Distributed by APO Group on behalf of Office for Coordination of Humanitarian Affairs (OCHA).
Source: Apo-Opa

United States Supports New Alexandria University Center of Excellence for Water

12.September.2019 · Posted in APO-OPA

U.S. Embassy - Cairo
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Today, the Center of Excellence for Water at Alexandria University opened for business, with support from the United States Agency for International Development (USAID) and in close cooperation with the Ministry of Higher Education and the American University in Cairo (AUC). The establishment of this new Center is part of the long-standing commitment by the United States to support Egypt’s most important priorities, including water, healthcare, and agricultural development.

The Alexandria University Center of Excellence links Egyptian and American researchers and the private sector to find solutions to the challenges Egypt faces related to sources of water, wastewater service provision, and irrigation. The Center will also design new courses and degrees for Egyptian universities and provide scholarships for Egyptians seeking to study in fields related to water issues.

“USAID is proud to support the Center of Excellence to benefit a generation of Egyptian students who will be able to apply critical thinking skills and knowledge to their research and work in water-related fields,” said USAID/Egypt Mission Director Sherry F. Carlin.  “These students will be equipped to create solutions to Egypt’s future water challenges.”

This new Center is part of a five-year, $90 million USAID initiative that also includes a Center of Excellence for Agriculture hosted at Cairo University in partnership with Cornell University and a Center of Excellence for Energy hosted at Ain Shams University in partnership with the Massachusetts Institute of Technology. The three Centers focus on areas identified as priorities by the Government of Egypt’s 2030 Vision and will drive research and innovation in sectors that are key to Egypt's future economic growth.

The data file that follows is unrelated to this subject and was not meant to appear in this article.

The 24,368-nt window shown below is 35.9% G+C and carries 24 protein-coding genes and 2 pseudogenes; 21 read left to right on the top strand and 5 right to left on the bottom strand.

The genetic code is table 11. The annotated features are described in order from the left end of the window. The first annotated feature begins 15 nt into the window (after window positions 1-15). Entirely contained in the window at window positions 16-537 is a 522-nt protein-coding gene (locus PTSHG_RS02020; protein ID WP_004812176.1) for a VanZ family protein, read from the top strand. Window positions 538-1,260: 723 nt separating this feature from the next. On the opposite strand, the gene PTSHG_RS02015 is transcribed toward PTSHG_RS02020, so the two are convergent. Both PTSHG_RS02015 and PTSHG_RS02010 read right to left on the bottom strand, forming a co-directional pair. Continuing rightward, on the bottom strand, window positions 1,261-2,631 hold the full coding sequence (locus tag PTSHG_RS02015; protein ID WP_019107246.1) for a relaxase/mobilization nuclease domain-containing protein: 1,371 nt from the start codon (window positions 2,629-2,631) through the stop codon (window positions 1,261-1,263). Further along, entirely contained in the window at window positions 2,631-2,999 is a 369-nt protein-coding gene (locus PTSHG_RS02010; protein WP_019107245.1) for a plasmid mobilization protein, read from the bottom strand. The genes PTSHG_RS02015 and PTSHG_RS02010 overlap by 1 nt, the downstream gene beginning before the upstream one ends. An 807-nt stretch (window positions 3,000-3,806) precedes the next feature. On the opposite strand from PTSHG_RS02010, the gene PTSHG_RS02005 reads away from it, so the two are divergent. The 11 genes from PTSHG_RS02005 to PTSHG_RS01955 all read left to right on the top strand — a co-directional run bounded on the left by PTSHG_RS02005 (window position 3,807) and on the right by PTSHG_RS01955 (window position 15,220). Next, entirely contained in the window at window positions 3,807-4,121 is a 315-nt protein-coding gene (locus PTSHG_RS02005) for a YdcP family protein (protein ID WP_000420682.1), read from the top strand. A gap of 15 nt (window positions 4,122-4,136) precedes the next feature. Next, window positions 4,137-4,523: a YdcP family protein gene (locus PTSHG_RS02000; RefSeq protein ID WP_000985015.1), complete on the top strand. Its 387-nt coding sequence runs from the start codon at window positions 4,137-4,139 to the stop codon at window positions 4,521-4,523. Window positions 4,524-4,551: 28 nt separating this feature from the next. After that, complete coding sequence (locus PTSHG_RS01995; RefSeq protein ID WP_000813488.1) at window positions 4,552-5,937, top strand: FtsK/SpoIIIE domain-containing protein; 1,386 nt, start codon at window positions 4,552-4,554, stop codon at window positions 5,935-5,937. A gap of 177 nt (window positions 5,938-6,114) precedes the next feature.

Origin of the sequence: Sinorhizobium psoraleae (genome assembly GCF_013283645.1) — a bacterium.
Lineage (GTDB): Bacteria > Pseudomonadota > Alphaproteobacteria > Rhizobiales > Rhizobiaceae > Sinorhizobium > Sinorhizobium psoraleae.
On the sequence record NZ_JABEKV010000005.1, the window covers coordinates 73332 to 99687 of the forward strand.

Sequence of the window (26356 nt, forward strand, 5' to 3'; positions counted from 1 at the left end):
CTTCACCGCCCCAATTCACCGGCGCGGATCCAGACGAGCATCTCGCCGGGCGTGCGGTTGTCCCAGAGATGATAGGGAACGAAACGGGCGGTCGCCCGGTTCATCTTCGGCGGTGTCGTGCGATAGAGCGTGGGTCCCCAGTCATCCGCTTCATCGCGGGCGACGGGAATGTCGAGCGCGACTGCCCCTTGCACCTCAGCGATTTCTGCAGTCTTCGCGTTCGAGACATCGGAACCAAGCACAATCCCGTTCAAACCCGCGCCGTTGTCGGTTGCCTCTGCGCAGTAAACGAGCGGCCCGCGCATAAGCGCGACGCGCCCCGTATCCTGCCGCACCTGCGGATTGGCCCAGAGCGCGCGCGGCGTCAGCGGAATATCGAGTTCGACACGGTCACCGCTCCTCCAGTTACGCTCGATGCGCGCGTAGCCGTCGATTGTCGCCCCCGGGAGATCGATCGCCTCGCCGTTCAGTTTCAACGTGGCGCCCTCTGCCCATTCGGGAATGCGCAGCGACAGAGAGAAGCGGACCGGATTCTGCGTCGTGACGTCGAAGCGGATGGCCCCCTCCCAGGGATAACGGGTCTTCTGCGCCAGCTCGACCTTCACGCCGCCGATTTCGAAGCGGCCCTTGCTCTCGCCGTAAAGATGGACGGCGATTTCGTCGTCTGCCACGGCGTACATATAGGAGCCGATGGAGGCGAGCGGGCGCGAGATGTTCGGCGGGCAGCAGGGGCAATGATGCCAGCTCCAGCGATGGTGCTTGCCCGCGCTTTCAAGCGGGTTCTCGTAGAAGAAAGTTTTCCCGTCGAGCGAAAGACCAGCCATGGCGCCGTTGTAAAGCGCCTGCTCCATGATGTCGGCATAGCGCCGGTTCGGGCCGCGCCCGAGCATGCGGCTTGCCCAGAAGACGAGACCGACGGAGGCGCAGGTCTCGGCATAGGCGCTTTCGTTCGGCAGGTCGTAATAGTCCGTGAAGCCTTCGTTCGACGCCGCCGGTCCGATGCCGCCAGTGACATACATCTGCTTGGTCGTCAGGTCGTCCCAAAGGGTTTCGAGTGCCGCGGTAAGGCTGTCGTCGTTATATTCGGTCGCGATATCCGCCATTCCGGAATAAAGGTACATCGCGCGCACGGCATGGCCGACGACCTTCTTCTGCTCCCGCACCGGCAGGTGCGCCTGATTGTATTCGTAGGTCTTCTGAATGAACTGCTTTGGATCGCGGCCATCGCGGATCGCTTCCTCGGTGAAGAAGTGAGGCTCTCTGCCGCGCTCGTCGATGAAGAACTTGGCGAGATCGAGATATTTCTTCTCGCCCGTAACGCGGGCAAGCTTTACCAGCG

USAID’s support for the Center of Excellence for Water is part of the $30 billion that the American people have invested in Egypt through USAID since 1978. To find out more about USAID’s work in Egypt, please see https://www.usaid.gov/egypt, and follow on Facebook and Twitter at @USAIDEgypt.

Distributed by APO Group on behalf of U.S. Embassy – Cairo.
Source: Apo-Opa

Ghana Health Service and Partners launch polio vaccination campaigns in Ghana

12.September.2019 · Posted in APO-OPA

World Health Organization (WHO)
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The Ghana Health Service (GHS) has launched series of vaccination campaigns against polio outbreak to prevent the spread of the virus in high risk areas among children under five. The first phase which is termed ‘round zero’ would ensure that children in all districts in Greater Accra who are eligible, are vaccinated from September 11 to 14th.

The polio outbreak response campaign comes after the health sector confirmed three events of circulating vaccine derived polio virus type 2 (cVDPV2) from 8 July this year. Two of the samples testing positive for cVDPV2 were from environmental surveillance : one each from Koblimagu in Tamale Metropolis (Northern Region) and Agbogbloshie in Accra Metropolis (Greater Accra Region) in July and August this year. The third isolate was confirmed in a sample from a 2 year 9-month old girl in Chereponi District (North East Region) who developed Acute Flaccid Paralysis (AFP) in July this year. Dr Anthony Nsiah Asare, Director General of the GHS, who launched the campaign on 11th September 2019, said teams of health workers and volunteers would move from house to house, schools, markets, lorry stations, churches and mosques to vaccinate all eligible children under 5 years.